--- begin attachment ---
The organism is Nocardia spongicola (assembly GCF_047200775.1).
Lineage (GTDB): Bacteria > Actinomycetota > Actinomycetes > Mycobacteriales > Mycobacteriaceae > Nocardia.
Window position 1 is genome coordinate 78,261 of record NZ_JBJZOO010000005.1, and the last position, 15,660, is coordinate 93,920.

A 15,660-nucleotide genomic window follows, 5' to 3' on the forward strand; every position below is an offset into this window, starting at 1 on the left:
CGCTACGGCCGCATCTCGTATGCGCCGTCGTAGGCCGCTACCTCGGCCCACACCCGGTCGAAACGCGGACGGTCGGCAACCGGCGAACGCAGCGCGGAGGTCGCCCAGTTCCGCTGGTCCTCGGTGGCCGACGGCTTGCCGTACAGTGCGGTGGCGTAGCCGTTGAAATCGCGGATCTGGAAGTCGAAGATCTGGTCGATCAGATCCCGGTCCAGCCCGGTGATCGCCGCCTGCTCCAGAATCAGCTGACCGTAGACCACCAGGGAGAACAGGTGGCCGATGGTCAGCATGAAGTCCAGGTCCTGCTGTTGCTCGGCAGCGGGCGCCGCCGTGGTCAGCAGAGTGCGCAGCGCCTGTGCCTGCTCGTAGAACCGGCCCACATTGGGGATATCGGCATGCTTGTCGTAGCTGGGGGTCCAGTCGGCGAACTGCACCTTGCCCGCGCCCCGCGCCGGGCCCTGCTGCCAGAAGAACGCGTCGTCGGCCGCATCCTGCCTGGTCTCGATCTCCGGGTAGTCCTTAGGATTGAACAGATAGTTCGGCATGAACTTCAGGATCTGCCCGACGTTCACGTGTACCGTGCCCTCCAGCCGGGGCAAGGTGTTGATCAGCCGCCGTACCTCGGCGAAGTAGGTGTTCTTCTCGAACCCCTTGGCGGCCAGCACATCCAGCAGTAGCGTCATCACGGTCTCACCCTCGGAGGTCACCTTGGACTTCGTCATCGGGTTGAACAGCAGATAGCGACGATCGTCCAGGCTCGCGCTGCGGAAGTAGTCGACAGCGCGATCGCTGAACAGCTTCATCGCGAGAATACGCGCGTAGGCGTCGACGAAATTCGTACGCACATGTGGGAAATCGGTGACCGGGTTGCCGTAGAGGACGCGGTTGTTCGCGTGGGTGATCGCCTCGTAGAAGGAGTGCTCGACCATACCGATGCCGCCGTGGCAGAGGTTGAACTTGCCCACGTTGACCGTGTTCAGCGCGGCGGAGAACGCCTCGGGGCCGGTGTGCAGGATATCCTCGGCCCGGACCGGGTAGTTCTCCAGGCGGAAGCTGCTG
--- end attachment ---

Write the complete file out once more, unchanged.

The organism is Nocardia spongicola (assembly GCF_047200775.1).
Lineage (GTDB): Bacteria > Actinomycetota > Actinomycetes > Mycobacteriales > Mycobacteriaceae > Nocardia.
Window position 1 is genome coordinate 78,261 of record NZ_JBJZOO010000005.1, and the last position, 15,660, is coordinate 93,920.

A 15,660-nucleotide genomic window follows, 5' to 3' on the forward strand; every position below is an offset into this window, starting at 1 on the left:
CGCTACGGCCGCATCTCGTATGCGCCGTCGTAGGCCGCTACCTCGGCCCACACCCGGTCGAAACGCGGACGGTCGGCAACCGGCGAACGCAGCGCGGAGGTCGCCCAGTTCCGCTGGTCCTCGGTGGCCGACGGCTTGCCGTACAGTGCGGTGGCGTAGCCGTTGAAATCGCGGATCTGGAAGTCGAAGATCTGGTCGATCAGATCCCGGTCCAGCCCGGTGATCGCCGCCTGCTCCAGAATCAGCTGACCGTAGACCACCAGGGAGAACAGGTGGCCGATGGTCAGCATGAAGTCCAGGTCCTGCTGTTGCTCGGCAGCGGGCGCCGCCGTGGTCAGCAGAGTGCGCAGCGCCTGTGCCTGCTCGTAGAACCGGCCCACATTGGGGATATCGGCATGCTTGTCGTAGCTGGGGGTCCAGTCGGCGAACTGCACCTTGCCCGCGCCCCGCGCCGGGCCCTGCTGCCAGAAGAACGCGTCGTCGGCCGCATCCTGCCTGGTCTCGATCTCCGGGTAGTCCTTAGGATTGAACAGATAGTTCGGCATGAACTTCAGGATCTGCCCGACGTTCACGTGTACCGTGCCCTCCAGCCGGGGCAAGGTGTTGATCAGCCGCCGTACCTCGGCGAAGTAGGTGTTCTTCTCGAACCCCTTGGCGGCCAGCACATCCAGCAGTAGCGTCATCACGGTCTCACCCTCGGAGGTCACCTTGGACTTCGTCATCGGGTTGAACAGCAGATAGCGACGATCGTCCAGGCTCGCGCTGCGGAAGTAGTCGACAGCGCGATCGCTGAACAGCTTCATCGCGAGAATACGCGCGTAGGCGTCGACGAAATTCGTACGCACATGTGGGAAATCGGTGACCGGGTTGCCGTAGAGGACGCGGTTGTTCGCGTGGGTGATCGCCTCGTAGAAGGAGTGCTCGACCATACCGATGCCGCCGTGGCAGAGGTTGAACTTGCCCACGTTGACCGTGTTCAGCGCGGCGGAGAACGCCTCGGGGCCGGTGTGCAGGATATCCTCGGCCCGGACCGGGTAGTTCTCCAGGCGGAAGCTGCTG